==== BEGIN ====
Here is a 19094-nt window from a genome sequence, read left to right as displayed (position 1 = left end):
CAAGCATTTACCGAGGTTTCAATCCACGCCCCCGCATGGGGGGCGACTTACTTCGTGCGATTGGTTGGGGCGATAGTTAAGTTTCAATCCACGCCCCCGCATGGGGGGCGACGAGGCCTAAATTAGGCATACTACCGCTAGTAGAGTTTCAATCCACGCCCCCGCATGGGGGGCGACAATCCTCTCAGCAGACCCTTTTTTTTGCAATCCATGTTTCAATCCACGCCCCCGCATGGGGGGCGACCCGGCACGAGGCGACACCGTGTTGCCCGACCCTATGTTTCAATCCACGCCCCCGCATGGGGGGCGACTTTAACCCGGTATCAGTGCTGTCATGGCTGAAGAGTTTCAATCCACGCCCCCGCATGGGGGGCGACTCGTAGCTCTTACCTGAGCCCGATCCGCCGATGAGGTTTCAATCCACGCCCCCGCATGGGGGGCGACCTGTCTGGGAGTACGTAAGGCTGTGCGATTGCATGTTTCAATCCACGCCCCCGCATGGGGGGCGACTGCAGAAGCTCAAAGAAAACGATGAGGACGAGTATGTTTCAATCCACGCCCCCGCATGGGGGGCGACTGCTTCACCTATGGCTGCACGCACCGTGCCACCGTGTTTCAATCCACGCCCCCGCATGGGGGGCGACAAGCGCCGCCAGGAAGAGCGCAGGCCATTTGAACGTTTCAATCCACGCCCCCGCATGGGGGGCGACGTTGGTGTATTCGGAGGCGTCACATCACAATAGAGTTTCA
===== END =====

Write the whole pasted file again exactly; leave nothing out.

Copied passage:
Here is a 19094-nt window from a genome sequence, read left to right as displayed (position 1 = left end):
CAAGCATTTACCGAGGTTTCAATCCACGCCCCCGCATGGGGGGCGACTTACTTCGTGCGATTGGTTGGGGCGATAGTTAAGTTTCAATCCACGCCCCCGCATGGGGGGCGACGAGGCCTAAATTAGGCATACTACCGCTAGTAGAGTTTCAATCCACGCCCCCGCATGGGGGGCGACAATCCTCTCAGCAGACCCTTTTTTTTGCAATCCATGTTTCAATCCACGCCCCCGCATGGGGGGCGACCCGGCACGAGGCGACACCGTGTTGCCCGACCCTATGTTTCAATCCACGCCCCCGCATGGGGGGCGACTTTAACCCGGTATCAGTGCTGTCATGGCTGAAGAGTTTCAATCCACGCCCCCGCATGGGGGGCGACTCGTAGCTCTTACCTGAGCCCGATCCGCCGATGAGGTTTCAATCCACGCCCCCGCATGGGGGGCGACCTGTCTGGGAGTACGTAAGGCTGTGCGATTGCATGTTTCAATCCACGCCCCCGCATGGGGGGCGACTGCAGAAGCTCAAAGAAAACGATGAGGACGAGTATGTTTCAATCCACGCCCCCGCATGGGGGGCGACTGCTTCACCTATGGCTGCACGCACCGTGCCACCGTGTTTCAATCCACGCCCCCGCATGGGGGGCGACAAGCGCCGCCAGGAAGAGCGCAGGCCATTTGAACGTTTCAATCCACGCCCCCGCATGGGGGGCGACGTTGGTGTATTCGGAGGCGTCACATCACAATAGAGTTTCA